Pauline Turner Strong

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Pauline Turner Strong is an American anthropologist specializing in literary, historical, ethnographic, media, and popular representations of Native Americans. Theoretically her work has considered colonial and postcolonial representation, identity and alterity, and hybridity. She has also researched intercultural captivity narratives, intercultural adoption practices, and the appropriation of Native American symbols and practices in U.S. sports and youth organizations.

She received a B.A. in philosophy from Colorado College, and a Ph.D. in anthropology from the University of Chicago, where she studied with Raymond D. Fogelson and George W. Stocking, Jr..

She is professor of anthropology and women's and gender studies at the University of Texas, Austin, where she is also director of the Humanities Institute <http://www.humanitiesinstitute.utexas.edu>. In 2006 she received the Outstanding Graduate Teaching Award from the University of Texas at Austin.[1]

Selected works[edit]

  • (2012) American Indians and the American Imaginary: Cultural Representation Across the Centuries. Boulder, CO: Paradigm Publishers.
  • Kan, Sergei A., and Pauline Turner Strong, eds. (2006) New Perspectives on Native North America: Cultures, Histories, and Representations. Lincoln: University of Nebraska Press.
  • (2005) “What is an Indian Family? The Indian Child Welfare Act and the Renascence of Tribal Sovereignty.” Indigenous Peoples of the United States. Special issue: American Studies 46:3/4 (Fall-Winter 2005).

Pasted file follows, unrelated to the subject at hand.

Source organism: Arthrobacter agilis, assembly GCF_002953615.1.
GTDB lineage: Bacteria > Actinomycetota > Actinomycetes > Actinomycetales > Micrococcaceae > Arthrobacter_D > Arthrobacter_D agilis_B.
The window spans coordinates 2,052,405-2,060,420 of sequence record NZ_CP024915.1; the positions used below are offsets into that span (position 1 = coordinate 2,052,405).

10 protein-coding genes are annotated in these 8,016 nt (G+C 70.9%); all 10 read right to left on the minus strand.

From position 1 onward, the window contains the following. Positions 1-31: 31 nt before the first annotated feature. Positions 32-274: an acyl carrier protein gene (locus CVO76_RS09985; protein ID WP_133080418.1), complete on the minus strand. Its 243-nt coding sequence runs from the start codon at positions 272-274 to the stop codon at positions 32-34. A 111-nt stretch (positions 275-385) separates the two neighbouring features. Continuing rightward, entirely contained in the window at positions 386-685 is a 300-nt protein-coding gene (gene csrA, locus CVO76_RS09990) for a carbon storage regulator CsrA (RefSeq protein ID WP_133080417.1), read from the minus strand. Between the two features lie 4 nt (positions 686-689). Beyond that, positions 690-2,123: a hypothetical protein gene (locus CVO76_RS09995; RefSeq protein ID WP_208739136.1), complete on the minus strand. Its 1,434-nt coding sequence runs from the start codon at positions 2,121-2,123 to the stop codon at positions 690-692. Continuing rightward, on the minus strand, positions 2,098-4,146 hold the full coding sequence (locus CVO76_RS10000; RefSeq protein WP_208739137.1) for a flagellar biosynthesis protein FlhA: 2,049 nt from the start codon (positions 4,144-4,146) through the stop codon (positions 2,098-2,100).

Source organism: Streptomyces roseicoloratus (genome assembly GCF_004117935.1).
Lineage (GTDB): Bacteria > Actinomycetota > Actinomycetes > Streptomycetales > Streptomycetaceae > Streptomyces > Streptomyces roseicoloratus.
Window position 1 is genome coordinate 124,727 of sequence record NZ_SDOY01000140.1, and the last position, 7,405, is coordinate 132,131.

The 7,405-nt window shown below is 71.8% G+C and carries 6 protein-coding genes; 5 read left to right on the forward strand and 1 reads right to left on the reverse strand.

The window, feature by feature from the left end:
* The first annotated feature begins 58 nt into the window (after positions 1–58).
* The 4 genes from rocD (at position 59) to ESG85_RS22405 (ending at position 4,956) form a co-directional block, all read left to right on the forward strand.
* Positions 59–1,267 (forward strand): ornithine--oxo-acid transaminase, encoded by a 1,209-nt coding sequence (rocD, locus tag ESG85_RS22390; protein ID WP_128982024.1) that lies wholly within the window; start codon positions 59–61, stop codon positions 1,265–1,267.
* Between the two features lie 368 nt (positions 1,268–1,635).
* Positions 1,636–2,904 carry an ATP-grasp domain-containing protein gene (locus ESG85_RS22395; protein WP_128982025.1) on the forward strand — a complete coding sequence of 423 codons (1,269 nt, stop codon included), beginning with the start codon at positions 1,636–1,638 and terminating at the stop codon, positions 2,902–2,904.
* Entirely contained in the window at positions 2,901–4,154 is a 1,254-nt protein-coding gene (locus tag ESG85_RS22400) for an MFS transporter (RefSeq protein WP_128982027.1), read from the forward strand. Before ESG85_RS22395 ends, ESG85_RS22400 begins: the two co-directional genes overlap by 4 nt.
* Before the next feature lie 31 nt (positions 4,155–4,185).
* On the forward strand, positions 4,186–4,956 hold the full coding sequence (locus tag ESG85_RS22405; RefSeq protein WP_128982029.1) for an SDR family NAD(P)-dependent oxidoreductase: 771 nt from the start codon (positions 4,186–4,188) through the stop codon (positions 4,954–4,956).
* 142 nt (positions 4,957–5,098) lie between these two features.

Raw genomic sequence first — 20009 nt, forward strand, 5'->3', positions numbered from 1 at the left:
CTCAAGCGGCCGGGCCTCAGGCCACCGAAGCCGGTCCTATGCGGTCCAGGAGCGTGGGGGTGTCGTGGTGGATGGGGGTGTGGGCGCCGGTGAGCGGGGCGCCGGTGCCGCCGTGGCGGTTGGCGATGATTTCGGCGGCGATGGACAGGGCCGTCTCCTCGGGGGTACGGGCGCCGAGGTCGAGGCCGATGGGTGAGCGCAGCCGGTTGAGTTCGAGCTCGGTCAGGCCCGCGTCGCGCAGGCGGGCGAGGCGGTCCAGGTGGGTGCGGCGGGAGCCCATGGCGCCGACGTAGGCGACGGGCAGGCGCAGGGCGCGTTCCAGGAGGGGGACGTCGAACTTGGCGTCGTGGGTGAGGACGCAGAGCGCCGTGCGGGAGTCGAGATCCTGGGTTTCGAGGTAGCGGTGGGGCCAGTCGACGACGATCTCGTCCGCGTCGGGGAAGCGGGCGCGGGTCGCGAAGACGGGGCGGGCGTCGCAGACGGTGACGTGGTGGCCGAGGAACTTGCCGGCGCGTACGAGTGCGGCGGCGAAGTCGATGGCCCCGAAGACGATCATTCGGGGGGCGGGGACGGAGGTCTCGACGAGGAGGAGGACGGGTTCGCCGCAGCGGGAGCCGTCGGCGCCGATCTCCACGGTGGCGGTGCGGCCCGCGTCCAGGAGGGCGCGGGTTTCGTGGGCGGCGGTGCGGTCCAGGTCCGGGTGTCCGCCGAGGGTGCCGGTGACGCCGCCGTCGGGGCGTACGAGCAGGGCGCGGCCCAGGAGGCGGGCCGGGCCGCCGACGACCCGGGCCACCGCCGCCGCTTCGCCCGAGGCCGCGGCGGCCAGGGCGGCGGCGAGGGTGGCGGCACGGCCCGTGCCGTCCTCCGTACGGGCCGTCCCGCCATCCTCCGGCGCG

• (2005) "Recent Ethnographic Research on North American Indigenous Peoples." Annual Review of Anthropology 34: 253-68.
  • (2004) “Representational Practices.” A Companion to the Anthropology of North American Indians, pp. 341–359. Ed. Thomas Biolsi. Malden, MA and Oxford, UK: Blackwell Publishers.
  • (2002) “Transforming Outsiders: Captivity, Adoption, and Slavery Reconsidered.” A Companion to American Indian History, pp. 339–356. Ed. Philip J. Deloria and Neal Salisbury. Malden, MA and Oxford, U.K.: Blackwell Publishers.
  • (2001) "To Forget Their Tongue, Their Name, and Their Whole Relation." In Relative Values: Reconfiguring Kinship Studies, ed. Sarah Franklin and Susan McKinnon. Durham and London: Duke University Press.
  • (1999) Captive Selves, Captivating Others: The Politics and Poetics of Colonial American Captivity Narratives. Westview Press/Perseus Books.
  • Kapchan, Deborah A., and Pauline Turner Strong, eds. (1999) Theorizing the Hybrid. Special issue, Journal of American Folklore, vol. 112, no. 445 (1999).
  • (1998) “Playing Indian in the 1990s: Pocahontas and The Indian in the Cupboard.” In Hollywood’s Indian: The Portrayal of the Native American in Film, pp. 187–205. Ed. Peter C. Rollins and John E. O’Connor. Lexington: University Press of Kentucky. 2d. ed., 2003.
  • Strong, Pauline Turner and Barrik Van Winkle (1996) “‘Indian Blood’: Reflections on the Reckoning and Refiguring of Native North American Identity.” Cultural Anthropology 11, no. 4: 547-76.

References[edit]

  1. ^ McKetta, Elisabeth (February 2007). "Dr. Pauline Strong: 2006 Outstanding Graduate Teaching Award". The University of Texas at Austin. Retrieved 13 July 2009.